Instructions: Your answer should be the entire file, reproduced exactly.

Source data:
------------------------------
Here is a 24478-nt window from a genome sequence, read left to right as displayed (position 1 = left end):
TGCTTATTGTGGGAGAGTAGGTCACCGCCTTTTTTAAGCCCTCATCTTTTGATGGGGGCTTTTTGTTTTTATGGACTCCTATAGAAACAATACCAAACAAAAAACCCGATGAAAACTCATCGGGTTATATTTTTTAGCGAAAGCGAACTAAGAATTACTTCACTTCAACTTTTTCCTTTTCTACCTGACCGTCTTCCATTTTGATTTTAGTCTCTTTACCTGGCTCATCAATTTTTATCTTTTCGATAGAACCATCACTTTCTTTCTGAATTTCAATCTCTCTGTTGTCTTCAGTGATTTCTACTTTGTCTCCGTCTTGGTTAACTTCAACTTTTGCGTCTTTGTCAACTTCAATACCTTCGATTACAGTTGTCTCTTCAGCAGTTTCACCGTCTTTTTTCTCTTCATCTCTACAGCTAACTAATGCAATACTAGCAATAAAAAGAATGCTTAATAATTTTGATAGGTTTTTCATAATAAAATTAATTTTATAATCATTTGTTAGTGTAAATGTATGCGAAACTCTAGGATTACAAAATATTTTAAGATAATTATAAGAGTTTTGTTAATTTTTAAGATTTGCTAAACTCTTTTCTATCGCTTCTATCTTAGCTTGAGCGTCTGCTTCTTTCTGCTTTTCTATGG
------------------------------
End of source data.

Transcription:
Here is a 24478-nt window from a genome sequence, read left to right as displayed (position 1 = left end):
TGCTTATTGTGGGAGAGTAGGTCACCGCCTTTTTTAAGCCCTCATCTTTTGATGGGGGCTTTTTGTTTTTATGGACTCCTATAGAAACAATACCAAACAAAAAACCCGATGAAAACTCATCGGGTTATATTTTTTAGCGAAAGCGAACTAAGAATTACTTCACTTCAACTTTTTCCTTTTCTACCTGACCGTCTTCCATTTTGATTTTAGTCTCTTTACCTGGCTCATCAATTTTTATCTTTTCGATAGAACCATCACTTTCTTTCTGAATTTCAATCTCTCTGTTGTCTTCAGTGATTTCTACTTTGTCTCCGTCTTGGTTAACTTCAACTTTTGCGTCTTTGTCAACTTCAATACCTTCGATTACAGTTGTCTCTTCAGCAGTTTCACCGTCTTTTTTCTCTTCATCTCTACAGCTAACTAATGCAATACTAGCAATAAAAAGAATGCTTAATAATTTTGATAGGTTTTTCATAATAAAATTAATTTTATAATCATTTGTTAGTGTAAATGTATGCGAAACTCTAGGATTACAAAATATTTTAAGATAATTATAAGAGTTTTGTTAATTTTTAAGATTTGCTAAACTCTTTTCTATCGCTTCTATCTTAGCTTGAGCGTCTGCTTCTTTCTGCTTTTCTATGG